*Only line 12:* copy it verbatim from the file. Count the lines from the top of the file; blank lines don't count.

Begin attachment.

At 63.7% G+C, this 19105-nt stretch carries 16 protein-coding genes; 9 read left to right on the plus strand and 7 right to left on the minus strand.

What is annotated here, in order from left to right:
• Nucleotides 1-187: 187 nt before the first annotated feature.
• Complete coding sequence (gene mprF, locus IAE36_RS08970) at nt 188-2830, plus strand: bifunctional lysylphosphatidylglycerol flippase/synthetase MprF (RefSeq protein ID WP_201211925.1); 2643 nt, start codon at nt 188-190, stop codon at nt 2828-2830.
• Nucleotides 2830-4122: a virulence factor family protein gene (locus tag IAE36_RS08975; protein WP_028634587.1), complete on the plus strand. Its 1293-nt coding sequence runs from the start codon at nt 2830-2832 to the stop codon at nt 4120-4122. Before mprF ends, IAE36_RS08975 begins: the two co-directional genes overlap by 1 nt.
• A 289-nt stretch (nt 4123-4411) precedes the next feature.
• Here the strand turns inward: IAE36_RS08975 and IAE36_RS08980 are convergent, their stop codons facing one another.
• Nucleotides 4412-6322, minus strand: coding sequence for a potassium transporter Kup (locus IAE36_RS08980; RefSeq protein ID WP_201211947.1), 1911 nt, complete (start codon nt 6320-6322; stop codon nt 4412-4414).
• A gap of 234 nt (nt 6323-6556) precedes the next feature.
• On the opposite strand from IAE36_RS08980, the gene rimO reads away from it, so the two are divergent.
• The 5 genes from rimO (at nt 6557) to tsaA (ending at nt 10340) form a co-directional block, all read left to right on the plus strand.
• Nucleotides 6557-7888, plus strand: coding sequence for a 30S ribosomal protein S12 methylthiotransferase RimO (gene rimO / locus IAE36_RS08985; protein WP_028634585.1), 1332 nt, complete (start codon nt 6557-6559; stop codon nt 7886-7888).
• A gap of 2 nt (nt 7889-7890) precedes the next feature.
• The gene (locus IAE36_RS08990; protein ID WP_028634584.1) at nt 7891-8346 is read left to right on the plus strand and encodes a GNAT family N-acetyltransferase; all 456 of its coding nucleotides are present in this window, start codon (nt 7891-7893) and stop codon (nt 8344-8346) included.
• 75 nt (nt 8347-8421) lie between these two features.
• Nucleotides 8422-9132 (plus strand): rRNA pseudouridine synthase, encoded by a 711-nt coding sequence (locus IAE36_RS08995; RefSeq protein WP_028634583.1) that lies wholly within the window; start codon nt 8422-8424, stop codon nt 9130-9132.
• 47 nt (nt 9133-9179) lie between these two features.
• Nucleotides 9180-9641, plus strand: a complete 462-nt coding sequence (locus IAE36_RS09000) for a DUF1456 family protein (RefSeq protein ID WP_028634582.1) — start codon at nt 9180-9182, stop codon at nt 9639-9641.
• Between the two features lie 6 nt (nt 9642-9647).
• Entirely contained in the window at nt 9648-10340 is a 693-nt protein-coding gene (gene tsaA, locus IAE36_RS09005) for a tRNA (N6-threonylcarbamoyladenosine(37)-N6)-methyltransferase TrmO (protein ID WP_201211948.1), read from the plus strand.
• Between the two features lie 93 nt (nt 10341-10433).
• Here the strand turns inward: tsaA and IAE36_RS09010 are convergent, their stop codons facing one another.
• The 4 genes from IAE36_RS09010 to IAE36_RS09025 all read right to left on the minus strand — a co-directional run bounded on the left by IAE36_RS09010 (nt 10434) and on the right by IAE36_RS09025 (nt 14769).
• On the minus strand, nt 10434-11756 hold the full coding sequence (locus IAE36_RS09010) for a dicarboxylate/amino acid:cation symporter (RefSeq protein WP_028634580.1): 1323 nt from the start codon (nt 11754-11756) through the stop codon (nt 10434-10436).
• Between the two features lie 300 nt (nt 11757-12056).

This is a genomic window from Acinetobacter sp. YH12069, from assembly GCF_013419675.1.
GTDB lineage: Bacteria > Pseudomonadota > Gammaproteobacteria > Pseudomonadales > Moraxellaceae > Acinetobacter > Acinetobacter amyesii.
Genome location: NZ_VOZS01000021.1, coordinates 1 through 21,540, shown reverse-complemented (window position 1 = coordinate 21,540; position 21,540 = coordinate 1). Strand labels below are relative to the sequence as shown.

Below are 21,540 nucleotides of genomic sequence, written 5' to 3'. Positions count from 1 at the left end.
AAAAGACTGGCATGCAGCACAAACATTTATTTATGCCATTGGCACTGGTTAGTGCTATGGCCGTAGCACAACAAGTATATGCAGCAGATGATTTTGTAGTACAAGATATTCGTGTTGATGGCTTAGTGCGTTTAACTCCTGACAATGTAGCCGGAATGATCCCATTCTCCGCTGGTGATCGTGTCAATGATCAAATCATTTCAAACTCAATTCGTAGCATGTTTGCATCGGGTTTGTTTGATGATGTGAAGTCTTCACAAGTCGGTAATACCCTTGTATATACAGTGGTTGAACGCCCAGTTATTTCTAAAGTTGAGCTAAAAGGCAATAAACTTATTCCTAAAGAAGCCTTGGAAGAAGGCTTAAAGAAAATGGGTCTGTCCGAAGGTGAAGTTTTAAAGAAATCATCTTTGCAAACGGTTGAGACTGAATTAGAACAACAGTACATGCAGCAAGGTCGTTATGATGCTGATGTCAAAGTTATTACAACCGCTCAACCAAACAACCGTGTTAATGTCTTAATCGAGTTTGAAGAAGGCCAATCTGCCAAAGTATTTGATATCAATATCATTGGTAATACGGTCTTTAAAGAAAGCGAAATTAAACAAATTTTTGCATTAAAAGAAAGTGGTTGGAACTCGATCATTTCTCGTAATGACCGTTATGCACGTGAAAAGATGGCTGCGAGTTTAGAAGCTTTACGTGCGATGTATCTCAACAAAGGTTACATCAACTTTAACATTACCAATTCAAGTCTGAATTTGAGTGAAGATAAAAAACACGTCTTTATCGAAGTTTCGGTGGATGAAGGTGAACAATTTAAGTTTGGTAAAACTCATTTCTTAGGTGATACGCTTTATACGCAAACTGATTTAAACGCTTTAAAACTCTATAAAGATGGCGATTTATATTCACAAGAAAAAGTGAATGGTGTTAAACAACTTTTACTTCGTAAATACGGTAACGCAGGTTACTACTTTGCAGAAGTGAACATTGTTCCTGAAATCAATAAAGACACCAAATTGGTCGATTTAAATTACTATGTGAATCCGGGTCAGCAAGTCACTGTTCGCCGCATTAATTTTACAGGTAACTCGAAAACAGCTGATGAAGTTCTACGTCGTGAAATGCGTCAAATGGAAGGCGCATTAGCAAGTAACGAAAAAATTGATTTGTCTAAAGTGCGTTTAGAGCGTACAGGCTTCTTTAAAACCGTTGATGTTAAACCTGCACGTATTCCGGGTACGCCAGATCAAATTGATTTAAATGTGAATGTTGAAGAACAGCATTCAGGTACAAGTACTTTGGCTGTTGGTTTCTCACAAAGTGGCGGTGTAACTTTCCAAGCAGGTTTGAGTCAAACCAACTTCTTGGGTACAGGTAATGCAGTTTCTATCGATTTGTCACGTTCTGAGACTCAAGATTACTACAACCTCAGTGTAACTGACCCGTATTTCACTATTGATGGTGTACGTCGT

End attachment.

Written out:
• Nucleotides 6557-7888, plus strand: coding sequence for a 30S ribosomal protein S12 methylthiotransferase RimO (gene rimO / locus IAE36_RS08985; protein WP_028634585.1), 1332 nt, complete (start codon nt 6557-6559; stop codon nt 7886-7888).